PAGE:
[T]he Japanese have always loved fresh fish. But the waters close to Japan have not held many fish for decades.
So to feed the Japanese population, fishing boats got bigger and went farther than ever. The farther the fishermen went, the longer it took to bring in the fish. If the return trip took more than a few days, the fish were not fresh. The Japanese did not like the taste.
To solve this problem, fishing companies installed freezers on their boats. They would catch the fish and freeze them at sea. Freezers allowed the boats to go farther and stay longer. However, the Japanese could taste the difference between fresh and frozen and they did not like frozen fish.
The frozen fish brought a lower price. So fishing companies installed fish tanks. They would catch the fish and stuff them in the tanks. After a little thrashing around, the fish stopped moving. They were tired and dull, but alive. Unfortunately, the Japanese could still taste the difference. Because the fish did not move for days, they lost their fresh-fish taste.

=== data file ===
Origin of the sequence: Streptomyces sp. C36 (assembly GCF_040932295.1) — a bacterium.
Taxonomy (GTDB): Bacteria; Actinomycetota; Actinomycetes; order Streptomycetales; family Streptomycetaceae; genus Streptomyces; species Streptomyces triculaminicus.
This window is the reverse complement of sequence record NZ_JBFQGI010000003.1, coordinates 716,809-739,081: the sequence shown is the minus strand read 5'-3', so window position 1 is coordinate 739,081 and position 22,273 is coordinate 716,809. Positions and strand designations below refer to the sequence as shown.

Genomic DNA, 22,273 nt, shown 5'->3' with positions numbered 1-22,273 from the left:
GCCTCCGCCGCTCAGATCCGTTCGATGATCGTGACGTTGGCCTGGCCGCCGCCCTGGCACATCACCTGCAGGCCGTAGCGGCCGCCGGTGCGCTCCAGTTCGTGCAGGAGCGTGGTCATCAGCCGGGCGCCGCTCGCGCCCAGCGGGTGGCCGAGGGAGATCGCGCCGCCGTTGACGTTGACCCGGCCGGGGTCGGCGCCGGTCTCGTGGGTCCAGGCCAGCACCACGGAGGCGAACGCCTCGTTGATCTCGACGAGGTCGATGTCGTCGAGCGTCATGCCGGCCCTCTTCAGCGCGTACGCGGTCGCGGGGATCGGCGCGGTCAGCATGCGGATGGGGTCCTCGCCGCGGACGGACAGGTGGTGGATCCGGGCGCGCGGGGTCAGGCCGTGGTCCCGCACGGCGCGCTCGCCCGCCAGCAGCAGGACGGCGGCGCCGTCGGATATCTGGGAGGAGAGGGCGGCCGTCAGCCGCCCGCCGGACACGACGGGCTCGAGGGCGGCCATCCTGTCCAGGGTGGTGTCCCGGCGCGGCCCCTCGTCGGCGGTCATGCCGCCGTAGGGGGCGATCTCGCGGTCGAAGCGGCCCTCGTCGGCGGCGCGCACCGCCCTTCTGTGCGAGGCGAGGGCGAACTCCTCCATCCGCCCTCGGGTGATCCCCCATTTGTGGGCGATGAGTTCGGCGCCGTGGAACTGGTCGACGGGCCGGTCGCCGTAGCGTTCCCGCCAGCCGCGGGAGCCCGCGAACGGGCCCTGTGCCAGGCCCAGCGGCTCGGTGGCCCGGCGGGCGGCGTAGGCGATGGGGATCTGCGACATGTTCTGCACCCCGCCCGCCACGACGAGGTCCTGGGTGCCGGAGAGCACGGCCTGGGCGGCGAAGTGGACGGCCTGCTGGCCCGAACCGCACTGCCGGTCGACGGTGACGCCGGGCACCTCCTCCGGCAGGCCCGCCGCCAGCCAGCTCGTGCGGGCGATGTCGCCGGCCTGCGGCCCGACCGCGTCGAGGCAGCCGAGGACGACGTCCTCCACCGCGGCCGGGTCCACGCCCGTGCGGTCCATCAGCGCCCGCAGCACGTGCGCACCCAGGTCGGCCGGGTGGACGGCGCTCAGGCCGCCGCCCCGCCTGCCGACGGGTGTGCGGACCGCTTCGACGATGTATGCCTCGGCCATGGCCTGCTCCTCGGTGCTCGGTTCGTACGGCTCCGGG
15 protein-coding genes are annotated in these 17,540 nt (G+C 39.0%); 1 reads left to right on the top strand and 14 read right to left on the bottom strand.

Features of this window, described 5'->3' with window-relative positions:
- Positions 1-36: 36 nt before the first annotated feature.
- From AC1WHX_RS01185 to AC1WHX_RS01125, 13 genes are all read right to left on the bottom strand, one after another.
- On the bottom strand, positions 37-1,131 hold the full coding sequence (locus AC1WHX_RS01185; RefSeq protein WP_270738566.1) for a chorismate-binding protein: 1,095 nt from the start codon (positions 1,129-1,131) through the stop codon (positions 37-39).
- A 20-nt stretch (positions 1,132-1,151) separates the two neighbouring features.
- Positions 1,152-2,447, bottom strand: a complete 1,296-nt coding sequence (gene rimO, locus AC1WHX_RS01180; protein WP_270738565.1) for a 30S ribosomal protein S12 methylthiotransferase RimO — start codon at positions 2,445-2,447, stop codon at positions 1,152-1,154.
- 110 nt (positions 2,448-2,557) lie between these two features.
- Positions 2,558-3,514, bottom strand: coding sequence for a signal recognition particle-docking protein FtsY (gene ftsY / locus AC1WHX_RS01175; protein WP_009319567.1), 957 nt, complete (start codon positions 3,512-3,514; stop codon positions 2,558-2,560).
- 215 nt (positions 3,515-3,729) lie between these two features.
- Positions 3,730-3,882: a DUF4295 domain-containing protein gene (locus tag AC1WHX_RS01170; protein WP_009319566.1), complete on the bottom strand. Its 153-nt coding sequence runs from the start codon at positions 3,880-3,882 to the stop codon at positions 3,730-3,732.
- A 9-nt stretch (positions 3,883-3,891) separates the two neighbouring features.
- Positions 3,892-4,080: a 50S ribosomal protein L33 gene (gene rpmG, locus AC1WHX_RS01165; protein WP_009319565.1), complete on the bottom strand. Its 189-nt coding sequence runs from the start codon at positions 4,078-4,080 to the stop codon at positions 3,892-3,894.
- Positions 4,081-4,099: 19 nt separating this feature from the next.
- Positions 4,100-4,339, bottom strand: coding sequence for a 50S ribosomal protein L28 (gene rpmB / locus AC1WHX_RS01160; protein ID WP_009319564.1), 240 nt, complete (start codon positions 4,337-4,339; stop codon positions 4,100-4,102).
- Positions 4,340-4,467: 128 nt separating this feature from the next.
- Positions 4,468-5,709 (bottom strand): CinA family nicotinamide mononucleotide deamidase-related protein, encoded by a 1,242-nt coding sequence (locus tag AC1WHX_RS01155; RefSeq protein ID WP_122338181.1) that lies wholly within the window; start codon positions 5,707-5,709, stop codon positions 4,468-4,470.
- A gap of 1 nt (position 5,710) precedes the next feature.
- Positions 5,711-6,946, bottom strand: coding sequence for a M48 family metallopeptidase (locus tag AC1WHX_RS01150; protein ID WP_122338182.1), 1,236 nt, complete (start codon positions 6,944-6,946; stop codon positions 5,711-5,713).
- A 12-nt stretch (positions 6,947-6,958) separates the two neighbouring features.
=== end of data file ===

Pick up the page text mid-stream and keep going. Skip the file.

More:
The Japanese preferred the lively taste of fresh fish, not sluggish fish. So how did Japanese fishing companies solve this problem? How do they get fresh-tasting fish to Japan?
To keep the fish tasting fresh, the Japanese fishing companies still put the fish in the tanks. But now they add a small shark to each tank. The shark eats a few fish, but most of the fish arrive in a very lively state. Obviously, lively fish tastes fresh.
Have you ever realized that some of us are also living in a pond but most of the time tired and dull, so don't we a Shark in our life to keep us awake and moving?